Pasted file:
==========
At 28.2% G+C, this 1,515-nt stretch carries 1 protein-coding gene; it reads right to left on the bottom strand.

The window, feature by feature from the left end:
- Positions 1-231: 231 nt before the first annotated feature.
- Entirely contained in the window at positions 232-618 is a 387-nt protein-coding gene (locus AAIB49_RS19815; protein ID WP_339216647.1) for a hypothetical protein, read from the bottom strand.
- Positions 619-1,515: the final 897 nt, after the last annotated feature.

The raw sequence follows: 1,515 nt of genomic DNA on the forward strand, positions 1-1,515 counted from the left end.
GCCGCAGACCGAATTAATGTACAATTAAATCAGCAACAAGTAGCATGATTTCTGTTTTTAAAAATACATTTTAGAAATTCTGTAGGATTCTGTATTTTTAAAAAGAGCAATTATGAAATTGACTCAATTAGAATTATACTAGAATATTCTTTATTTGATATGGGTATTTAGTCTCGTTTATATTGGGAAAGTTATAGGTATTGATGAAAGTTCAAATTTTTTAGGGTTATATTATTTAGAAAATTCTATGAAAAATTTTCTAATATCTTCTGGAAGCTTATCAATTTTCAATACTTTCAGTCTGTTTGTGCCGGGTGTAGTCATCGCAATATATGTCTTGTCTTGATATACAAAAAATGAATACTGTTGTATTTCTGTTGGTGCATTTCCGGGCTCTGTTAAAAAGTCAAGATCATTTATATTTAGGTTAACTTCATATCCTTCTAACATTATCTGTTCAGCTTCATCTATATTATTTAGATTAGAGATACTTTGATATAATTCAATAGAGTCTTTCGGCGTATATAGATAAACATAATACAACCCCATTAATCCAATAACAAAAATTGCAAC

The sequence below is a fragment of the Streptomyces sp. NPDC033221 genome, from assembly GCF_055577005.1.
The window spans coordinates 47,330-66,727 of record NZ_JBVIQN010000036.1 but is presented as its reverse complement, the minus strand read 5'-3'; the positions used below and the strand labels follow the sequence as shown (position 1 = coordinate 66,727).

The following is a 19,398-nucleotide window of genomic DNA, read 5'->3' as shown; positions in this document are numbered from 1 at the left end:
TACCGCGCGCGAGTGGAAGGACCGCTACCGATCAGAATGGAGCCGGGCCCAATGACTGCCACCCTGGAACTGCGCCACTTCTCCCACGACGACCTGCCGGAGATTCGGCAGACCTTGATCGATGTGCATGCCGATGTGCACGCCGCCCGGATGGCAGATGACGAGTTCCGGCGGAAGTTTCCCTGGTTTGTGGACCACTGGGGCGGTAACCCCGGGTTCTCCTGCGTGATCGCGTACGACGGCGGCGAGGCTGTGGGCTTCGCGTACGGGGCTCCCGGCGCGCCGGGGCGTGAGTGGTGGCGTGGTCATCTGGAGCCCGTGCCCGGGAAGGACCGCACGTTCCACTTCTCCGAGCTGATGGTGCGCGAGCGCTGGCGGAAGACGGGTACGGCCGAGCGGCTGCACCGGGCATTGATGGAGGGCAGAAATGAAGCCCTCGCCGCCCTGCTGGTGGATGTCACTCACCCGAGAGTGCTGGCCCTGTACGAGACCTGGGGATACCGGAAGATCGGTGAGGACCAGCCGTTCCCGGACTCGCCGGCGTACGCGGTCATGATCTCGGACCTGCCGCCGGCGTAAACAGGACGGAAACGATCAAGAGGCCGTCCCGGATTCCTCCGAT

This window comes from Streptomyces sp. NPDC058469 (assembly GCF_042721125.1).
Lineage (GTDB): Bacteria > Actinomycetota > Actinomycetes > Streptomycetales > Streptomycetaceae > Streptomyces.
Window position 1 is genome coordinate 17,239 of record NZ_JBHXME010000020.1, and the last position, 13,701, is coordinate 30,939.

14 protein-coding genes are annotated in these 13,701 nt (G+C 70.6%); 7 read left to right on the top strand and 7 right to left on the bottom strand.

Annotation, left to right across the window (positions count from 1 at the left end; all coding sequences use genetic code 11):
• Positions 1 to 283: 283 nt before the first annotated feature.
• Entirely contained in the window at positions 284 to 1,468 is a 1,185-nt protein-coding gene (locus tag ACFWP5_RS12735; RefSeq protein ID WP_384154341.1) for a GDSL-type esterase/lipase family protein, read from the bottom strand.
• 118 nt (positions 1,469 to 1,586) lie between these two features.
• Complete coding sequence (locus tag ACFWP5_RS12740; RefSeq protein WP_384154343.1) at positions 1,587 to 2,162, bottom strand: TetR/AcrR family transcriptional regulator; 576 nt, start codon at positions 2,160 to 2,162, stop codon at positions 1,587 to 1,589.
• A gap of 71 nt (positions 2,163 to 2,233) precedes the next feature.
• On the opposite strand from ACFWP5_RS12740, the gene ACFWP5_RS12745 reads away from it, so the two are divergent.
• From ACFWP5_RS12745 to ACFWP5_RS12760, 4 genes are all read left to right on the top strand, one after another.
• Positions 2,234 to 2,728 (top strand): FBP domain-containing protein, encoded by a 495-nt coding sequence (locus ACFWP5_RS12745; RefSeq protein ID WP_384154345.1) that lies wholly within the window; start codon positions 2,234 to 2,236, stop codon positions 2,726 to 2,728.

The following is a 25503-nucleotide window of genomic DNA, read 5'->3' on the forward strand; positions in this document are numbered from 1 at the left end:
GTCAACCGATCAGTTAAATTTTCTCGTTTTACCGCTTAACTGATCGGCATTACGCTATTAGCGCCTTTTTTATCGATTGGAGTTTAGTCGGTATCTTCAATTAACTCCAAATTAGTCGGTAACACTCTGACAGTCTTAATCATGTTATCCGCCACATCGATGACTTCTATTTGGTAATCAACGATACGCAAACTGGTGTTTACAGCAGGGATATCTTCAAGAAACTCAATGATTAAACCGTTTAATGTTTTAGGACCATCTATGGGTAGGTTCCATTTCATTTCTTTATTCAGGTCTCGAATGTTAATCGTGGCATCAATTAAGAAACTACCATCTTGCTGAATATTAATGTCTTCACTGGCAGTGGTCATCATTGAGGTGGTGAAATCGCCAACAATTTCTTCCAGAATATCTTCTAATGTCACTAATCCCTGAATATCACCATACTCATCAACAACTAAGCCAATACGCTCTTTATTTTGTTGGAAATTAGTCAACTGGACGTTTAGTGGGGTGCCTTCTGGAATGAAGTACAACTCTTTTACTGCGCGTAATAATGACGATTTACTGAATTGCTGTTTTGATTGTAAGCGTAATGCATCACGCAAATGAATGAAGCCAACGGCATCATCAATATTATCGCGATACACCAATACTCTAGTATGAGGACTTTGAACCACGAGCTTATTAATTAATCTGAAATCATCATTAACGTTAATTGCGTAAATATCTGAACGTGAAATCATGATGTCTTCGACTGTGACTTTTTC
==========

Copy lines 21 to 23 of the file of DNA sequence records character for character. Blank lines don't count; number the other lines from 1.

• A gap of 71 nt (positions 2,163 to 2,233) precedes the next feature.
• On the opposite strand from ACFWP5_RS12740, the gene ACFWP5_RS12745 reads away from it, so the two are divergent.
• From ACFWP5_RS12745 to ACFWP5_RS12760, 4 genes are all read left to right on the top strand, one after another.